Sierra Nevada Adventures Single Day Rides

Rubicon Canyon Ride


Rubicon Canyon Adventure ride explores an amazing combination twisty canyon roads and remote dirt roads through dense forest and steep river canyons on the western slope of the Sierra Nevada. You will have the opportunity to explore the majestic Rubicon River Canyon down steam from the world-famous Rubicon four-wheel drive trail.

The Rubicon Trail of Northern California is world famous among four-wheel drive fans and those who seek adventure. Many people ask, where did the name Rubicon come from? What’s the history? Well, the Rubicon Trail crosses the Rubicon river at a remote location known as Rubicon Springs west of Lake Tahoe and just north of the Crystal Range in the Sierra Nevada.

Early settlers named the Rubicon River after its counterpart in Italy – a small scenic river 150 miles north of Rome. Historically speaking the name “Rubicon” has more significance than just the name of two rivers. Julius Caesar put the name Rubicon in the history books and anyone struggling with Latin in school probably still remembers the Rubicon in connection with Caesar’s famous words “alea iata eat!” – “the die is cast!”. The significance of Caesar exclaiming “alea iacta est” was that by crossing the Rubicon, he was at the point of no return; he was declaring war on Rome. So, “crossing the Rubicon” means, you went beyond the point of no return.

The earliest known history of the land now known as Rubicon Soda Springs dates back to September 1844 when the Stevens-Townsend-Murphy horseback party crossed the Rubicon River. They were likely the first Euro-Americans to see the Rubicon River, and pre-dated the first county road that immigrants began using in 1856. The first cabin was built in 1869 and established a shopping station called “Hunsaker Springs,” by George and John Hunsaker. Within a few years the first water rights for the Rubicon River water shed were acquired and plans were developed to pipe water to San Francisco at the cost of $500,000 per mile. Several years later the mineral water from the springs began being bottled by the Hunsaker brothers and packed out by mule train to nearby Georgetown and McKinney’s on Lake Tahoe. Described as a place where “hunting was excellent, game plentiful and the scenery grand,” in 1887 Placer County contributed $500 toward the construction of a wagon road from Tahoe City to McKinney’s. The regular stagecoach would leave Georgetown on Tuesdays and return on Friday for a round trip fare of $10. The same year, George Hunsaker obtained the title for Rubicon Springs from the Central Pacific Railroad Company for $100 and included 40 acres. Hunsaker turned around and sold the 40 acres a year later for $5,500 in gold coin. Based on the increasing reputation of Rubicon Soda Springs, plans for a Rubicon Springs Hotel with 16 sleeping rooms and the resort area was described as a place where “The atmosphere is bright, clear, pure and invigorating, imparting new life to the overworked brain and under worked body of busy life.” After six seasons of operation by Sierra Nevada Clark, the original 40 acres were sold back to Hunsaker for $3,800 in gold coin. Throughout the next 50+ years the acreage of Rubicon Soda Springs changed hands a number of times as the popularity increased and the access improved from stagecoach to motorcar, and all the properties were acquired by the Pacific Gas and Electric Company (PG&E,) who started work on the creation of a water system of the high mountain lakes and rivers to support their electric production. In 1953, the first Jeepers Jamboree crossed the Rubicon, creating a new brand of guests into Rubicon Soda Springs that would continue and grow over the ensuing years to come. After a corporate change of hands in ownership over the next 30 years, the Rubicon Soda Springs Group bought the parcel known as Rubicon Springs from Bohemia Inc., in 1985 with the intention of maintaining and preserving the history, nature and integrity of the area so loved and used by outdoor enthusiasts.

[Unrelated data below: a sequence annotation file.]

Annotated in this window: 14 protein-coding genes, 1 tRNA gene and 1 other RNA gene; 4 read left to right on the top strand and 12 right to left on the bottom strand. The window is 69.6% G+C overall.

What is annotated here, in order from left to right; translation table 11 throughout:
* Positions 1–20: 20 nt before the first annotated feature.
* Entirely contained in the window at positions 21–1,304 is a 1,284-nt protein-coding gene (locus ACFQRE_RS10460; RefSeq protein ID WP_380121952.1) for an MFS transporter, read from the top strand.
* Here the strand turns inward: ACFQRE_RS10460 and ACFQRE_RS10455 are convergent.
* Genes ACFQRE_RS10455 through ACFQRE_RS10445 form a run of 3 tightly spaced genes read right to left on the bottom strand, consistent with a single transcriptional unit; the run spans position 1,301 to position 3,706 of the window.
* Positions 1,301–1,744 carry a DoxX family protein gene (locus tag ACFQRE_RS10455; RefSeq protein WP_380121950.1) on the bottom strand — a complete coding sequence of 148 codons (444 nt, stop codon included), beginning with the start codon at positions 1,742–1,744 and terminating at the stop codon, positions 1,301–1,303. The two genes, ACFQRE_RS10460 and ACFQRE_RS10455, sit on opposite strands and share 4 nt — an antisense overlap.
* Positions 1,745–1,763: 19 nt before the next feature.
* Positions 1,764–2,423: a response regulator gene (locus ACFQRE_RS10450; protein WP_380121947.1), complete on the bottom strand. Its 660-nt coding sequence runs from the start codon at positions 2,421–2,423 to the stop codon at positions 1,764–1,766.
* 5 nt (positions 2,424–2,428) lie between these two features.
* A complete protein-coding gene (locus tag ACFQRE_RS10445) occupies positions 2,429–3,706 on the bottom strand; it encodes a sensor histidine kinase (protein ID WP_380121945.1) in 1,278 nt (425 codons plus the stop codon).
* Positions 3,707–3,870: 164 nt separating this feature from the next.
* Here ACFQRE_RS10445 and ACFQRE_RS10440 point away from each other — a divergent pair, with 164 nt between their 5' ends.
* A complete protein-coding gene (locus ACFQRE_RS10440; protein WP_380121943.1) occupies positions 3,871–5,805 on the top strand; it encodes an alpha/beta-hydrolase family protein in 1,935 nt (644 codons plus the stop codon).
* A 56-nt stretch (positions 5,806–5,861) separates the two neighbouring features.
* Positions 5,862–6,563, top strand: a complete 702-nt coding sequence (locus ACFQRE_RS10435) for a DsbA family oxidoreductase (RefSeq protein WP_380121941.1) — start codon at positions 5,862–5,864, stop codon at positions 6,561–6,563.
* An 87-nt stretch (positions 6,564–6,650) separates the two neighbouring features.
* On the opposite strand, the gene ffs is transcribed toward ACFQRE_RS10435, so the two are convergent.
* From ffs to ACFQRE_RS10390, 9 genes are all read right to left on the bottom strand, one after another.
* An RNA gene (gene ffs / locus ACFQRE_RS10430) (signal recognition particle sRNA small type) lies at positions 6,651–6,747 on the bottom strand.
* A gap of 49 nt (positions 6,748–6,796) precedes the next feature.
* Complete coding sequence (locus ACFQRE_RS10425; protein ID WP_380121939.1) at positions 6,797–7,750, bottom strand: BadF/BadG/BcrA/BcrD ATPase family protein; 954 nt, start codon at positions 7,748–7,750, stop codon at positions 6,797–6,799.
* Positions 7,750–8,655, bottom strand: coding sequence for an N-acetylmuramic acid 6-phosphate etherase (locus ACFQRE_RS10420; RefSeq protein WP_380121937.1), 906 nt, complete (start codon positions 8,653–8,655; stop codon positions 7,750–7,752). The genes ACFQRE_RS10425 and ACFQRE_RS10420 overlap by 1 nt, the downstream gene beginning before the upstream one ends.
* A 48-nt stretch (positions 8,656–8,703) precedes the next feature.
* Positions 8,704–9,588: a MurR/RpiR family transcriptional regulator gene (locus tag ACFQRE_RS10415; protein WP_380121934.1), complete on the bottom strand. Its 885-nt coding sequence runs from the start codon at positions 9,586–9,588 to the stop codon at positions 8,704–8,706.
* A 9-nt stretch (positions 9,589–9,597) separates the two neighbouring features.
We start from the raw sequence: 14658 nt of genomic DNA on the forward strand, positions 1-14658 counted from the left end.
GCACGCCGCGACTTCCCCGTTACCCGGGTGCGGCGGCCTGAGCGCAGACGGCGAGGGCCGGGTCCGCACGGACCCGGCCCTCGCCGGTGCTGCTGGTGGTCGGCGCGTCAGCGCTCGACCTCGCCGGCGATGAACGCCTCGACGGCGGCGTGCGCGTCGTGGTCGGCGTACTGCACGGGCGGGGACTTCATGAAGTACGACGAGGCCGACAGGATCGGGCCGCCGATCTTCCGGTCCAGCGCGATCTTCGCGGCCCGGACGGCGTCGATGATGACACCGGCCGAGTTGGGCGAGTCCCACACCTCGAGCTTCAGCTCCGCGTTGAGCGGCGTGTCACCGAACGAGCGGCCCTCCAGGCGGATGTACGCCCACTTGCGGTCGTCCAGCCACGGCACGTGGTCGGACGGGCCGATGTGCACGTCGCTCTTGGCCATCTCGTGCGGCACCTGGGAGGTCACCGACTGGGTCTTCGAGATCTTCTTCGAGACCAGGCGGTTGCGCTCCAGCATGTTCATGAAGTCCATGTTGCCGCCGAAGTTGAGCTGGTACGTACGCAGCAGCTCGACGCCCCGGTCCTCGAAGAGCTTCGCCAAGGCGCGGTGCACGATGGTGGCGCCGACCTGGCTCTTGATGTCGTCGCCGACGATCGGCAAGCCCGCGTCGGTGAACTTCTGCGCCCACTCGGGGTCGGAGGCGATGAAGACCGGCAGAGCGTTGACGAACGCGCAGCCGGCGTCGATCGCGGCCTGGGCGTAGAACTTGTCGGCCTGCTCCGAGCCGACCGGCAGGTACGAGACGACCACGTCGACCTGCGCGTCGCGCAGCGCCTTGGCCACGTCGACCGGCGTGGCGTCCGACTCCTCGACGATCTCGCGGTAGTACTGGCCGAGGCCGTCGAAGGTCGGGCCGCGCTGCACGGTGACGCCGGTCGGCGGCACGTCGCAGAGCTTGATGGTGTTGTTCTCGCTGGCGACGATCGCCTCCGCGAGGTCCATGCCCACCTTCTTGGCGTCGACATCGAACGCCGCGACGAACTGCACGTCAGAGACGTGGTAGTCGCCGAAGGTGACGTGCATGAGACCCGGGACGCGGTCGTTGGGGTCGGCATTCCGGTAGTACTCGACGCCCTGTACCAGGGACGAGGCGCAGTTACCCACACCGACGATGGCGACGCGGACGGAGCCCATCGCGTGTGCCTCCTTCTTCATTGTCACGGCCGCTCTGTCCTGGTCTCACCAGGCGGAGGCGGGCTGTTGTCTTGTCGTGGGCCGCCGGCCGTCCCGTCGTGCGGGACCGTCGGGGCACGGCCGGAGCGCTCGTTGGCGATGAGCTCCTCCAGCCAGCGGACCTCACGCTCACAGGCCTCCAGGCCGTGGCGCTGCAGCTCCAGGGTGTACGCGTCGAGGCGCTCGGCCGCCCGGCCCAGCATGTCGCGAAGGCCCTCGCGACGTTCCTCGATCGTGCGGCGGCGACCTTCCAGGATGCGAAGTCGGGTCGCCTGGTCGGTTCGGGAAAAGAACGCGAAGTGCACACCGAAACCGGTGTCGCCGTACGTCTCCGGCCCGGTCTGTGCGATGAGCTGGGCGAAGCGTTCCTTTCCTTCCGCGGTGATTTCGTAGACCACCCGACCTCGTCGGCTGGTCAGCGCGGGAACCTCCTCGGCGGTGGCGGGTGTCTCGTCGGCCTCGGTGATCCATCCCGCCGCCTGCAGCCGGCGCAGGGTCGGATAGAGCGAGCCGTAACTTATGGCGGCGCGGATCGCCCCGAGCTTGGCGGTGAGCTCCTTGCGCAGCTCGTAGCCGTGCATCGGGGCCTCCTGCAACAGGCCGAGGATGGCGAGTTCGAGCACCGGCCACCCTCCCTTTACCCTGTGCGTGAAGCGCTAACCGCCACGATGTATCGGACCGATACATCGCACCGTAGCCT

Your adventure explores the majestic Rubicon canyon including the mighty middle fork of the American River Canyon through a diverse landscape of dense forest, deep river canyons including a remote grove of giant sequoia trees. Your off-road adventure explores amazing remote dirt roads and historic wagon routes from the California Gold Country. “Don’t forget your camera”


Single-Day Ride: (20 rider max)

This dual sport adventure ride is perfect for medium (650cc+) to large (1200cc+) adventure bikes.
Off-road terrain is rated "mild to moderate" some challenging with lots of adventure.
Ride distance 200+ miles round trip (70+ miles dirt roads)
One gas stop (125-mile range required)

Bring water & lunch


Meet Time: 8:45 a.m. (ride starts at 9am)

Meeting Location: Starbucks Folsom

195 Placerville Road Folsom CA. 95630

Ride returns to Folsom CA (approx. 5pm)

More details listed under "Book this Ride"

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